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Name: WATSON, Frederick William (Serjeant)

Birth Date: 1886

Death Date: 20 July 1940 Nairobi

First Date: 1915

Last Date: 1940

Profession: 1915 working in office of The Leader newspaper, Nairobi. East African Engineers. 1937 Kenya Gold Mining Syndicate

Area: 1922 Gilgil, Timboroa, 1919 Njoro, 1937 Kisumu

Book Reference: Red 25, Hut, CWGC, Red 22, Gazette, Barnes

War Service: East African Engineers

General Information:

Gazette - 7/4/15 - Liable for Jury service, Nairobi District - F.W. Watson, Leader Office
Nairobi Forest Road Cemetery - Frederick William Watson, British, age 54, died 20/7/40
Gazette - 3/12/1919 - Register of Voters - Rift Valley Area - F.W. Watson - Farmer - Gilgil
Serjeant EB/7032 East African Engineers, who died on Saturday, 20th July 1940. Nairobi, Forest Rd. Cemetery, Grave Ref: Block 12 Grave 55
Gazette 19 Jan 1937
CWGC no details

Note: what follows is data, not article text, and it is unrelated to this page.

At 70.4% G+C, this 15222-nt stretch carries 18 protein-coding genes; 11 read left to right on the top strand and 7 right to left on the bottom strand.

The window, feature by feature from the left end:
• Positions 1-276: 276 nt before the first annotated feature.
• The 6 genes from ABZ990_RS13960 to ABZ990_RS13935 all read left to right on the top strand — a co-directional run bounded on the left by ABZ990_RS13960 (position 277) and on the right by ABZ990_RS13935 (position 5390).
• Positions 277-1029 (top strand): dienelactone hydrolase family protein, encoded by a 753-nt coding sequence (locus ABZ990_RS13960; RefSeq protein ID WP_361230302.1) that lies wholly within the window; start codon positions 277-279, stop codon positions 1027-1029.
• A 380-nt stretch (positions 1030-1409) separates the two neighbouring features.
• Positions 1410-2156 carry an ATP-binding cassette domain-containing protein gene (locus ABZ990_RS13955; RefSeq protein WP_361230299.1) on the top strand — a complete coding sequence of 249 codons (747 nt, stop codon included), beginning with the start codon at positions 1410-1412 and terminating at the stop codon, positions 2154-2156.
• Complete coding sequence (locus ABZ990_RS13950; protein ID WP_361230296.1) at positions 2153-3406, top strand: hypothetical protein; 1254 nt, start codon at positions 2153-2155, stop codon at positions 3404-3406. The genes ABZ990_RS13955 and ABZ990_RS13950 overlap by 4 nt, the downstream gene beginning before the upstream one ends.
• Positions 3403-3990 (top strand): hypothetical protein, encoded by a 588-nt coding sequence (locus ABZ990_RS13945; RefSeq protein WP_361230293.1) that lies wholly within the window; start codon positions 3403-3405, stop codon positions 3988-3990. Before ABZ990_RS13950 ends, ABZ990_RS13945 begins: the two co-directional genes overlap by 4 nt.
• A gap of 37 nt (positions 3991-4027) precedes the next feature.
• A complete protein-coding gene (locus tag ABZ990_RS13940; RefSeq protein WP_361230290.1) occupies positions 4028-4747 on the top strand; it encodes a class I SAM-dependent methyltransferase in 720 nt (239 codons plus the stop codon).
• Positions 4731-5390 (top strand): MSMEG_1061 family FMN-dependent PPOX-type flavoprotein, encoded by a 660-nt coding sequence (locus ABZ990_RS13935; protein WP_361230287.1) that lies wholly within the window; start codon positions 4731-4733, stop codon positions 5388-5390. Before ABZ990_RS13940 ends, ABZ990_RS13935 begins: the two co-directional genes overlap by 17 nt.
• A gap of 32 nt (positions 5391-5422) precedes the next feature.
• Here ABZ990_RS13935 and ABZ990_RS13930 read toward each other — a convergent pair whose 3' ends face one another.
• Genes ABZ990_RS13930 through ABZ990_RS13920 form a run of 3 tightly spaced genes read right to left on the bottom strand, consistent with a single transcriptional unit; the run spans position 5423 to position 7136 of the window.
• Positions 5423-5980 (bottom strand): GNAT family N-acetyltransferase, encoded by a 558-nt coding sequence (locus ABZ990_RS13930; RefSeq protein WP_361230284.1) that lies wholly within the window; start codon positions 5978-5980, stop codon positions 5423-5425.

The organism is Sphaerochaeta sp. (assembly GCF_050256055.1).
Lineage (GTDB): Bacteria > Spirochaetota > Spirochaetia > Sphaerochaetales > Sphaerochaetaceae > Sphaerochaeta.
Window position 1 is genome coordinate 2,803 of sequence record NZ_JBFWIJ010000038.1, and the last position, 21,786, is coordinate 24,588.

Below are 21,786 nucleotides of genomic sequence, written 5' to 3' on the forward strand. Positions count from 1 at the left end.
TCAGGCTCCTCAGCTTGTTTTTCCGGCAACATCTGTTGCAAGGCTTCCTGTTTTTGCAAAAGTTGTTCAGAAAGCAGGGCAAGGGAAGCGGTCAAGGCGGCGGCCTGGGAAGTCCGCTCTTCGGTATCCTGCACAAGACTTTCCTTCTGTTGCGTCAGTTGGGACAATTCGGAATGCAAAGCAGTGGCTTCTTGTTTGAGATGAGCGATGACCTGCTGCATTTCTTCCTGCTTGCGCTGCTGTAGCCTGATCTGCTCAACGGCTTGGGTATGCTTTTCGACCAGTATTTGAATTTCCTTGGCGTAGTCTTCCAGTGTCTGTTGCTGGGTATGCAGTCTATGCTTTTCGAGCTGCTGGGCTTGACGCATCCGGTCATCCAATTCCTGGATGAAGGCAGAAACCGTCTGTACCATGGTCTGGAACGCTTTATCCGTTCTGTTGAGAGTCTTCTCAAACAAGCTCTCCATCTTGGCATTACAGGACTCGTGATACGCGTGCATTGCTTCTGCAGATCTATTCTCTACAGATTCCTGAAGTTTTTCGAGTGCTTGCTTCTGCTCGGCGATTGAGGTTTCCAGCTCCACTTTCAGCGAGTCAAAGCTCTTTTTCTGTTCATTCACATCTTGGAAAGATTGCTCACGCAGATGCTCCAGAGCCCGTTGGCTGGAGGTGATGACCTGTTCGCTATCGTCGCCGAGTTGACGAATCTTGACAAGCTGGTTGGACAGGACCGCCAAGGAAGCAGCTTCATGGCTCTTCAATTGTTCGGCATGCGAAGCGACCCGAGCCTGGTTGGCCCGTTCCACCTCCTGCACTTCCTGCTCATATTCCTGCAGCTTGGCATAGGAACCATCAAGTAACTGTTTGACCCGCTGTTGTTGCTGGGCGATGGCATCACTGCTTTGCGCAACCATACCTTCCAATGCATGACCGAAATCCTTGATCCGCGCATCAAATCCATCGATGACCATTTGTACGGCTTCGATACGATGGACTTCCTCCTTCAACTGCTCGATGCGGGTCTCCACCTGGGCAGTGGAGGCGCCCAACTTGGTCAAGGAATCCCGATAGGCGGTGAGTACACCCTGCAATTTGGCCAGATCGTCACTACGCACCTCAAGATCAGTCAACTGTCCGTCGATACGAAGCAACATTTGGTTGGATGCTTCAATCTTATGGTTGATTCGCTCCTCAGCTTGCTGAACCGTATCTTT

Tom Lawrence: The 5th West African Regt was in a position at Rusha, some 20 miles down the El Wak Road from Wajir from early July 1940. He appears to have been based there with the East African Reconnaissance Section and was driving a three-toner at the head of a patrol, and went across a minefield, J. Forrest MacDonald recounts “…I was inspecting arms in the left section post when I heard the distant throb of engines. This grew louder as I hurried across  the slope  towards the far side of the minefield. I heard a shout from our African sentry, then a louder, more urgent cry. A second later the ground under my feet shuddered and a rending explosion threw up acrid smoke and sand somewhere to my right front. What had happened was obvious, even before I saw a three-tonner lying on its side, engine heaved crazily out of alignment and erupting puffs of filthy black smoke, and the remains of front wheels and axle wrapped round the shatter cab. The other trucks were pulled up behind the wreck. The crews were busy with what looked like charred bundles of clothes lying on the sand. In the background stood my section of African troops, shocked and horrified, huddled in an apprehensive group, with Corporal Atang repeating sadly. “The master no fit hear us. Us go try stop him.” I led them briskly back to their weapon pits, asked them what would happen is the Italians suddenly appeared, and went over to the trucks. The sergeant who had been driving the first truck was dead. His clothing and much of his skin was charred. He looked a pitiful, misshapen thing, like a Velasquez dwarf violently bludgeoned to death. His companion in the cab was still alive, curled up on a blanket and emitting a feeble moan now and again. Over him the patrol commander was crouched, attempting without success to administer a morphine tablet. To his unspoken query I said “I think you’ll have to raise his head and shoulders if he is to get that over.” We raised him and placed the tablet on the red tip of his tongue encompassed with black. It slid over. We wrapped him in blankets and carried him to the second truck. The dead sergeant was placed in the third. “Poor devil,” said the patrol commander. “He was engaged to a girl in Nairobi and was going on weekend leave on Friday. Don’t suppose he was thinking of war, or minefields, or anything except getting back quickly. Didn’t seem to understand why you fellows were trying to stop him till it was too late. If he had braked five yards sooner he would have been safe”…                The CO of the Reconnaissance Unit responded with a thermos of cool lime juice. He was much upset by the loss of his excellent sergeant, not as a casualty of war, but as an avoidable casualty of war. “Why it should have happened to him, I can’t think. He was clear-headed and utterly reliable. He knew where the minefield was and the drill for being guided round the diversion. I’ve lots of the other kind -reckless and a bit foolhardy- who might have been expected to end up like this.” We of the infantry were unable to make these lines of distinction among the personnel of the Reconnaissance Unit. To us they were all reckless and foolhardy and their job suicidal (Abyssinian Adventure, by J.F. MacDonald, pp. 29-30).

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